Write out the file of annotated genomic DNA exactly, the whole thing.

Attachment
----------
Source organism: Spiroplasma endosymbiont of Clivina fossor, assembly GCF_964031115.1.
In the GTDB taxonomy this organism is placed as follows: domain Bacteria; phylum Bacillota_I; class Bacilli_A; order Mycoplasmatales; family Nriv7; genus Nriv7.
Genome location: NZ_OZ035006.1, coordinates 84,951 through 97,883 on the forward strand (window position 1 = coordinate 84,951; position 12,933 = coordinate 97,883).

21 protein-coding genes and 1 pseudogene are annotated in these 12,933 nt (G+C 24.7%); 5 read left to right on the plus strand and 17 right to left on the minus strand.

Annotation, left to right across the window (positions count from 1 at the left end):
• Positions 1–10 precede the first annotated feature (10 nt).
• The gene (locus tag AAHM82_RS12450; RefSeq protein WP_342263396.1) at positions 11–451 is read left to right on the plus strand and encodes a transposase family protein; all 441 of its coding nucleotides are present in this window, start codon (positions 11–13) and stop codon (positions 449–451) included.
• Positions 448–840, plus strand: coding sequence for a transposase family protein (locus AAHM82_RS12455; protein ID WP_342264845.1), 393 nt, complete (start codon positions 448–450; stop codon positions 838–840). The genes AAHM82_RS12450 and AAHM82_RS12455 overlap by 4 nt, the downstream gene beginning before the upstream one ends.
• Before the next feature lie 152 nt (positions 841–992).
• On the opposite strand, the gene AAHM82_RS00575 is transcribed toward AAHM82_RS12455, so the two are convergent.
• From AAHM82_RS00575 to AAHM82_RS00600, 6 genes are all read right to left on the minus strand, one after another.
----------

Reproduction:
Source organism: Spiroplasma endosymbiont of Clivina fossor, assembly GCF_964031115.1.
In the GTDB taxonomy this organism is placed as follows: domain Bacteria; phylum Bacillota_I; class Bacilli_A; order Mycoplasmatales; family Nriv7; genus Nriv7.
Genome location: NZ_OZ035006.1, coordinates 84,951 through 97,883 on the forward strand (window position 1 = coordinate 84,951; position 12,933 = coordinate 97,883).

21 protein-coding genes and 1 pseudogene are annotated in these 12,933 nt (G+C 24.7%); 5 read left to right on the plus strand and 17 right to left on the minus strand.

Annotation, left to right across the window (positions count from 1 at the left end):
• Positions 1–10 precede the first annotated feature (10 nt).
• The gene (locus tag AAHM82_RS12450; RefSeq protein WP_342263396.1) at positions 11–451 is read left to right on the plus strand and encodes a transposase family protein; all 441 of its coding nucleotides are present in this window, start codon (positions 11–13) and stop codon (positions 449–451) included.
• Positions 448–840, plus strand: coding sequence for a transposase family protein (locus AAHM82_RS12455; protein ID WP_342264845.1), 393 nt, complete (start codon positions 448–450; stop codon positions 838–840). The genes AAHM82_RS12450 and AAHM82_RS12455 overlap by 4 nt, the downstream gene beginning before the upstream one ends.
• Before the next feature lie 152 nt (positions 841–992).
• On the opposite strand, the gene AAHM82_RS00575 is transcribed toward AAHM82_RS12455, so the two are convergent.
• From AAHM82_RS00575 to AAHM82_RS00600, 6 genes are all read right to left on the minus strand, one after another.